Tell us a little about your latest release:

To W
in Her Heart pairs a blacksmith with a criminal past with an uppity librarian who holds lofty ideals. But attraction definitely sparks between these two opposites.

This story plays on the question – what happens after the prodigal son returns? So many times, we focus on the wonderful homecoming the lost son received from his father, but have you ever asked what life was like for him after the celebration was over? How did he relate to his bitter older brother or the servants and townspeople who were only too aware of his past arrogance and wild living?

In To Win Her Heart, I play on those very questions. My hero is a man recently released from prison who has returned to his faith roots and rededicated his life to the Lord. The heroine is a woman who has been disappointed by men in the past and has little tolerance of those who don't meet her high standards. In an effort to make a clean start, Levi hides his past and Eden believes she has finally found a man of honor and integrity. But when his prodigal past comes to light, old hurts are exposed, and Eden must decide if she can give her heart to a knight with tarnished armor.

If you could only share one line from To Win Her Heart, which one would you choose and why?

Oh, now that's just not playing fair. Well, I could opt for a funny line to demonstrate the humor woven into the story, or a romantic line to elicit a sigh. But as I searched through my memory and my manuscript, I ended up selecting a line that encompasses the theme and spiritual challenge of the book.

Have you ever had your words come back to haunt you? Ever taught your kids a spiritual lesson only to have them turn it back on you when you needed the reminder? That double-edged sword cuts, doesn't it? I've experienced the sharpness of that blade more times than I'd like to admit. It's easy to preach forgiveness until you’re the one hurt.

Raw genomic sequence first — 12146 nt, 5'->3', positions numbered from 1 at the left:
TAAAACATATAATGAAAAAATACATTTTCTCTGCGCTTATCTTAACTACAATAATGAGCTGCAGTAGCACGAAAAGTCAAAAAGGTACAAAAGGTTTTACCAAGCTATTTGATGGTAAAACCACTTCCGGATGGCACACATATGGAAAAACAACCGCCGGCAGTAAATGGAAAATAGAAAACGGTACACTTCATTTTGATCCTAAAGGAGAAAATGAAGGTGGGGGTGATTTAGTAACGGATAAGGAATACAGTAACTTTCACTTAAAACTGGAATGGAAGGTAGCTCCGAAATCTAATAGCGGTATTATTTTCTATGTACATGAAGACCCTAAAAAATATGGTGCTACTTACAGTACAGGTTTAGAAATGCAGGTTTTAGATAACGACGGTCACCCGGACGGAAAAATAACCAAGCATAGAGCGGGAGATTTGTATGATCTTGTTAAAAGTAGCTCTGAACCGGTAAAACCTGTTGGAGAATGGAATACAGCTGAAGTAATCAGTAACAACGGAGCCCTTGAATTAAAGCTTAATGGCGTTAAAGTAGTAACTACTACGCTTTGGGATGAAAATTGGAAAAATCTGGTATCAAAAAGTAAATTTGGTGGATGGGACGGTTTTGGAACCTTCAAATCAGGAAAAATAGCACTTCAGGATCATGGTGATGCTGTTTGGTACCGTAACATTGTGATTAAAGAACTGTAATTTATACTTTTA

So here's the line I chose, spoken by Chloe, a young girl whom Eden has taken into her home and under her wing:

"You told me God was more interested in offering second chances than pointing fingers at past mistakes. What about you, Miss Eden?"

Writers often put things in their books that are very personal—like a funny story that happened to them, a spiritual truth they learned through difficulty, or even just a character trait that is uniquely theirs. Is there something in To Win Her Heart that only people close to you know is about you or someone you know?

There are no specific situations in this novel that anyone would be able to recognize as being from my life or the life of someone I know. However, as I hinted in the previous section, I drew much from my own spiritual struggles as I delved into the flaws of my heroine's character. Eden has high standards for herself and for others. She takes pride in her dutiful faith and acts of service. Yet when something deeper is required of her, her first instinct is to balk and justify herself with juicy rationalizations. I confess to having intimate knowledge of such a flaw. It is my prayer that God will continue to put people in my life who challenge me to set that pride and justification aside, just as he brought Levi and Chloe to challenge Eden.

Readers often talk a lot about the hero and heroine of a story, but today I’d like to know something about your villain. Does he or she have a redeeming quality? Why or why not?

Sheriff Conrad Pratt is our villain. He's self-serving and greedy and determined to get what he wants even at others' expense. However, he does have some redeeming qualities. He takes his job as sheriff seriously. His first priority is to protect the town of Spencer, Texas, even if his idea of how best to do this ends up a bit warped. Most of his motivation for doing the things he does stems from his desire to be re-elected to his post—an admirable desire until things get out of hand.

What kind of research did you have to do for this book? Can you share some articles or website links you found particularly helpful?

Any historical novel takes a great deal of research. I studied prison life and convict labor camps. I studied the craft of blacksmithing and limestone quarrying. For my heroine, I researched the Victorian art of flower pressing and 19th century literature.